Understand Four Dialects to Garner Deeper Relationships

Committing to an intentional path of self growth opens your eyes.

It opens your eyes to see the real you. It peels back the layers to get to the core that makes up you. You then are able to grow the things you want to grow and fix the things you want to fix.

You change. You reinvent.

Give yourself to others

It also opens your eyes to your surroundings. It sheds tremendous light on new perspectives.

Part of an intentional journey is giving yourself to others. Surrendering yourself to those who are part of your life.

Along this path I was introduced to a new perspective, one that was staring me in the face. It saw me, I just didn’t see it; I didn’t have the right perspective, or mindset, to see it.

Understand the four dialects for deeper relationships

Revealed in Andy Andrews The Noticer are four dialects we use to convey and feel loved.

Part of this journey is looking inward to one self, but with equal importance, looking externally to your surroundings. Share this on Twitter

Looking beyond oneself and identifying with the dialect that the people closest to you speak.

Andy Andrews identifies four main dialect groups that people speak, or need to feel:

1.) Spoken words of approval

The “I love you’s” or “you look beautiful today” or “thanks for making dinner tonight”. Those words of gratitude, love and appreciation, the words that make people feel good.

2.) Favors and deeds

These tend to be the “honey do lists” or simple gestures like fixing things around the house that are broken, doing the dishes, hanging those pictures and paintings your wife has been asking you to do for months.

3.) Physical contact

This can be as simple as a pat on the back, a hug, a kiss all the way to the other end of the spectrum.

4.) Quality time

It doesn’t matter what is being done with this dialect; saying “I love you” or doing the dishes or a simple kiss on the cheek, the only thing that matters is that you are spending quality time with the other person.

As Andy points out the way we feel loved is also many times the same way we express love.

Therefore, it’s ever so important to hone in on the types of cues the other person is giving in how they both express love and how they need to feel loved.

It’s not about you, it’s about them

This was such a profound revelation for me.

Thinking back I can hear my wife saying words like, “can we just sit on the couch and watch a movie tonight?” or “can we just watch TV and spend some time together?” and always thinking to myself “I’m right next to you” (on the computer with my ear buds in reading or writing).

I wouldn’t necessarily ignore her, I would acknowledge her and come up with some excuse not to partake.

Granted I was still in the same room, and sometimes even on the same couch, but the time that we were together wasn’t quality time.

It wasn’t time being spent purely with one another. I wasn’t paying attention to the cues she was giving me on how she needs, and wants, to feel loved.

So now I recognize and surrender to those cues.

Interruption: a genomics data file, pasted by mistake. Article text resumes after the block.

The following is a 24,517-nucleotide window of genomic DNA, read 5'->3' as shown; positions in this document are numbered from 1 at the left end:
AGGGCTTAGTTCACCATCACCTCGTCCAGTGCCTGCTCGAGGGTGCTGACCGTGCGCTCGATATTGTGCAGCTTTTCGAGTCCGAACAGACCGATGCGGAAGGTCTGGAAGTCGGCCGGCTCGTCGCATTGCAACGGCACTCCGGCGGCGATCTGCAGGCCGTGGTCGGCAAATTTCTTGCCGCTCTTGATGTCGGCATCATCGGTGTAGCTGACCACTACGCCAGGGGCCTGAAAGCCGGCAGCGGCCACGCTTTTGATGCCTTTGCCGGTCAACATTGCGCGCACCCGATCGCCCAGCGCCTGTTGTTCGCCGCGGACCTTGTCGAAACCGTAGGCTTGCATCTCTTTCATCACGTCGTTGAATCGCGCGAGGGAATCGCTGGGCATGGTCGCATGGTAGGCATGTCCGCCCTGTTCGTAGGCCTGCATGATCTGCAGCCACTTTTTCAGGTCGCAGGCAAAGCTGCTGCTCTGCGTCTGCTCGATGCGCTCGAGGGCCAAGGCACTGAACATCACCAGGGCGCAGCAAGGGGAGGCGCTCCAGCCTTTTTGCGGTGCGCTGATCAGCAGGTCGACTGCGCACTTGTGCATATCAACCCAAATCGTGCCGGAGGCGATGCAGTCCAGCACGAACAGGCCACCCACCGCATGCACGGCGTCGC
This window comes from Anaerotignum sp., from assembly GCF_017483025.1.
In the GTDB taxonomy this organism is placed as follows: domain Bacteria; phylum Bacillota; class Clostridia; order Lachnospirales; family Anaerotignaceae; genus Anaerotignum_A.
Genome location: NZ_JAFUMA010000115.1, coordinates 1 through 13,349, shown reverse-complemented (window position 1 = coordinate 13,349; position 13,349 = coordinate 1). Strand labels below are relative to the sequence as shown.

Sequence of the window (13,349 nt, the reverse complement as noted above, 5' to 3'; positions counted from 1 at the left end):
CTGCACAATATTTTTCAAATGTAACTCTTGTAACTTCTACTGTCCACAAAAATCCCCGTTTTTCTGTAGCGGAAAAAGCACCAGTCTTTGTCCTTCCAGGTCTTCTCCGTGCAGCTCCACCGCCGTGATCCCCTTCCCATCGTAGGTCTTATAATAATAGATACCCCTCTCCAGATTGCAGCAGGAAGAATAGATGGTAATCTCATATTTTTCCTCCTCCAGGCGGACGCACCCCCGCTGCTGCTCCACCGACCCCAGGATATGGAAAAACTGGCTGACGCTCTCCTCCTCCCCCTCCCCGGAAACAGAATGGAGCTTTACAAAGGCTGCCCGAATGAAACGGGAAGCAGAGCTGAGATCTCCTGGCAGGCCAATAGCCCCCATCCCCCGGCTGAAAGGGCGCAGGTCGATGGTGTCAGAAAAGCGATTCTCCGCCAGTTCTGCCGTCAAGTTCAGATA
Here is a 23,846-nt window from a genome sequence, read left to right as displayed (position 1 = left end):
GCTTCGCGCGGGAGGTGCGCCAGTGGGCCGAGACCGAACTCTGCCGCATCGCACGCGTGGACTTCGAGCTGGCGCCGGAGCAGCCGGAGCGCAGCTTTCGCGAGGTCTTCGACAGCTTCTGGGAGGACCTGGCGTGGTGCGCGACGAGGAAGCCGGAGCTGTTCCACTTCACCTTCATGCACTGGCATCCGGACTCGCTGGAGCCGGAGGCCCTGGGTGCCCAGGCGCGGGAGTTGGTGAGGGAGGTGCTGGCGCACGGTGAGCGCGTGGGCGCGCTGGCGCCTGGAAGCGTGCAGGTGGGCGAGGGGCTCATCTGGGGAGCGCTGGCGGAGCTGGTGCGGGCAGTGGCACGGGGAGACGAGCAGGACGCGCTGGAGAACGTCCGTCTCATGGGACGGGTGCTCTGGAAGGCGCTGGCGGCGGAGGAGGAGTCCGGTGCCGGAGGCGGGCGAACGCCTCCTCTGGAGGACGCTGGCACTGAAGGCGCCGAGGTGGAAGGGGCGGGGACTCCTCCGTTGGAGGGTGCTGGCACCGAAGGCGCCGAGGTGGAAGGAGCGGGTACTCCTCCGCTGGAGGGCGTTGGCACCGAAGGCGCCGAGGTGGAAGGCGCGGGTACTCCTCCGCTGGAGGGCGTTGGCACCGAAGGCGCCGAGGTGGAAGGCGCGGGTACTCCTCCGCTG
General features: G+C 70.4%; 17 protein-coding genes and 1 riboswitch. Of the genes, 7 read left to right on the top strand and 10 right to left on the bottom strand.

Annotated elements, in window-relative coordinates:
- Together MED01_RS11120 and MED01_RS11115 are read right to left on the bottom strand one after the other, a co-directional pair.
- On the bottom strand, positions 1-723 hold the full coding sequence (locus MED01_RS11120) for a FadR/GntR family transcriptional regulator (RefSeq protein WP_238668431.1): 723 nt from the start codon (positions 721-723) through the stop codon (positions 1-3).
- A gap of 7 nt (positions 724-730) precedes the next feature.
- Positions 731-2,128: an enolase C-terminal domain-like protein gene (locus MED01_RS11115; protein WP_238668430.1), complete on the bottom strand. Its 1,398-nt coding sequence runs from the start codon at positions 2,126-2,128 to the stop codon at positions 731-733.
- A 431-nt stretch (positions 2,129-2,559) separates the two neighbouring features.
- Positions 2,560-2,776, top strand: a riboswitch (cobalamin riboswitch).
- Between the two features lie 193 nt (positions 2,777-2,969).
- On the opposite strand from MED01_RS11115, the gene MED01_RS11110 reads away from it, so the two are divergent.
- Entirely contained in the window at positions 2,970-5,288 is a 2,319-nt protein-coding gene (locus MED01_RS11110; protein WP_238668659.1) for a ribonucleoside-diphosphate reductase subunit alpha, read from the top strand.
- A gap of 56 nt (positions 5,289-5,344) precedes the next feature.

It’s not every time, sometimes they pass without me instantly recognizing them. It’s only upon reflection do I know I missed them in the first place, then keeping an intentional eye out for the next cue.

When I do recognize them, I take an intentional pause and surrender.

I speak her language of love.

Keep the flame going

During those first phases of a relationship we’re so in tune with these dialects because we are intently listening to each other to better understand who each other are.

But, as the relationship evolves we tend to get too relaxed. We tend to get caught on our heals and just simply go through the motions.

Relationships aren’t easy. They take effort.

Regardless of what stage you are in with a particular relationship you must always be on your toes putting in the appropriate amount of effort it deserves. The nourishment and attention it needs.

This means becoming more aware of those dialects throughout. Never overlooking or tossing those signs to the side.

The foundation of this journey is being intentional.

When you create intentional habits, cues around you become more apparent and noticeable. You are more aware of yourself and more in tune with your surroundings and the present moment.

When you notice those cues of dialect, stop to fully recognize them, and more importantly, take action on those cues. Give yourself to the other person and speak their language of love.

This will reconnect and rejuvenate your relationships.

Give yourself to others. Reflect. Become more mindful of dialect cues. Be intentional. Take action. Share this on Twitter

Reflecting on current or past relationships what dialect cues were you unable to recognize at the time?


Photo credit: fechi fajardo via photopin cc

About Eric Ungs

Eric Ungs writes about a journey of intentional self growth, nudging you to let go; to give yourself permission to be vulnerable and honest with yourself so you can give your best self to others. Author of 10 Incredible Ways to Live a Fulfilling and Joyful Life ebook.